If you ask someone a question and they say “yes” immediately, that gives you different information than if they pause and slowly say “yes.” The information you receive is not just the response but also the time it took to generate the response.

Encryption can be analogous. The time it takes to encrypt data can leak information about the data being encrypted. It probably won’t reveal the data per se, but it may reveal enough about the data or the encryption process to reduce the effort needed to break the encryption.

There are two ways of thwarting timing attacks. One is to try to make the encryption take the same amount of time, independent of the data. This would prevent an attacker from inferring, for example, which branch of an algorithm was taken if one branch executes faster than the other.

If the encryption process always takes the same amount of time, then the execution time of the encryption process carries no information. But its enough that the execution time carries no *useful* information.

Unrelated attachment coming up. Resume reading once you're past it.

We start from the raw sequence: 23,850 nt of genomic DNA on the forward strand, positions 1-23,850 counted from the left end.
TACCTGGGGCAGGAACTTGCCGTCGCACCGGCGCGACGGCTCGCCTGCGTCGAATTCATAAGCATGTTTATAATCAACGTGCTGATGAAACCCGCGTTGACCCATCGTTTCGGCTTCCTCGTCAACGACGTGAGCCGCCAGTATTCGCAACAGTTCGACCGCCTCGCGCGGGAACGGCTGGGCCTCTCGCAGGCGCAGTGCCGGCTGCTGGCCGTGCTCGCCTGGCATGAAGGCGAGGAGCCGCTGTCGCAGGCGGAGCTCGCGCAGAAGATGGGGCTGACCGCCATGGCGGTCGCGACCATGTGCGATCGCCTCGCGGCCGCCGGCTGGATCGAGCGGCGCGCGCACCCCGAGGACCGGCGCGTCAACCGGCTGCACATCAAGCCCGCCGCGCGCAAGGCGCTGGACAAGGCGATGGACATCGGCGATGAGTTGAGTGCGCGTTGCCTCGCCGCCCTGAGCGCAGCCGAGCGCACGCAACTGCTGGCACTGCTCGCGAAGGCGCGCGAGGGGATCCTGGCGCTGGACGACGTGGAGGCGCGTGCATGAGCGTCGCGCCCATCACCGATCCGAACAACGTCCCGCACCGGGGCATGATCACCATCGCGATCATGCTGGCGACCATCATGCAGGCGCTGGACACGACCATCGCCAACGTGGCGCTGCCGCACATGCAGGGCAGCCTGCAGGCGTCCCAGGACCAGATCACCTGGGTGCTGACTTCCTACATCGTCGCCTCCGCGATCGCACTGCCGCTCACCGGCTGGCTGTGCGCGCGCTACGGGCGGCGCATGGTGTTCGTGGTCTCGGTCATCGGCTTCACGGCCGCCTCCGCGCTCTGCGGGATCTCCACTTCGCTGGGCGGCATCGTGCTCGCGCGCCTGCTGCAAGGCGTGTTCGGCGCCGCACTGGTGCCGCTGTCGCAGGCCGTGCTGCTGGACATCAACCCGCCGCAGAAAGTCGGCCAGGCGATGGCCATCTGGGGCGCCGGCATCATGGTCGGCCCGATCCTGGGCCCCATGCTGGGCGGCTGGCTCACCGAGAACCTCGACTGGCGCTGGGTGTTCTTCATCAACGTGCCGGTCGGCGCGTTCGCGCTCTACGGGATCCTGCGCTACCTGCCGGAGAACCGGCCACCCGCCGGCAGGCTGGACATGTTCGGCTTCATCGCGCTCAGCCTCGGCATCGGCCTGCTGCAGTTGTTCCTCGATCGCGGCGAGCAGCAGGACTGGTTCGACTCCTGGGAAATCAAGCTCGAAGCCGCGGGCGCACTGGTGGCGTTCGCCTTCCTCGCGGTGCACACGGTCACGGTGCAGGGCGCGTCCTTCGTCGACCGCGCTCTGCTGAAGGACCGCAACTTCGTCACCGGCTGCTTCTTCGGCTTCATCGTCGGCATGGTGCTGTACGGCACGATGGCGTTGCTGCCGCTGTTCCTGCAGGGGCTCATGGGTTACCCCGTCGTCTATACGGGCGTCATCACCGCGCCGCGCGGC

It may be easier to make execution time uncorrelated with content than to make execution time constant. Also, keeping the execution time of an algorithm constant may require making the program always run as slow as the worst case scenario. You may get faster average execution time by allowing the time to vary in a way that is uncorrelated with any information useful to an attacker.

One example of this would be Garner’s algorithm used in decrypting RSA encoded messages.

Suppose you’re using RSA encryption with a public key *e*, private key *d*, and modulus *n*. You can decrypt cyphertext *c* to obtain the cleaertext *m* by computing

*m* = *c*^{d} mod *n*.

An alternative would be to compute a random message *r* and decrypt *r*^{e}*c*:

(*r*^{e}*c*)^{d} = *r*^{ed} *c*^{d} = *rm* mod *n*

then multiply by the inverse of *r* mod *n* to obtain *m*. Because *r* is random, the time required to decrypt *r*^{e}*c* is uncorrelated with the time required to decrypt *c*.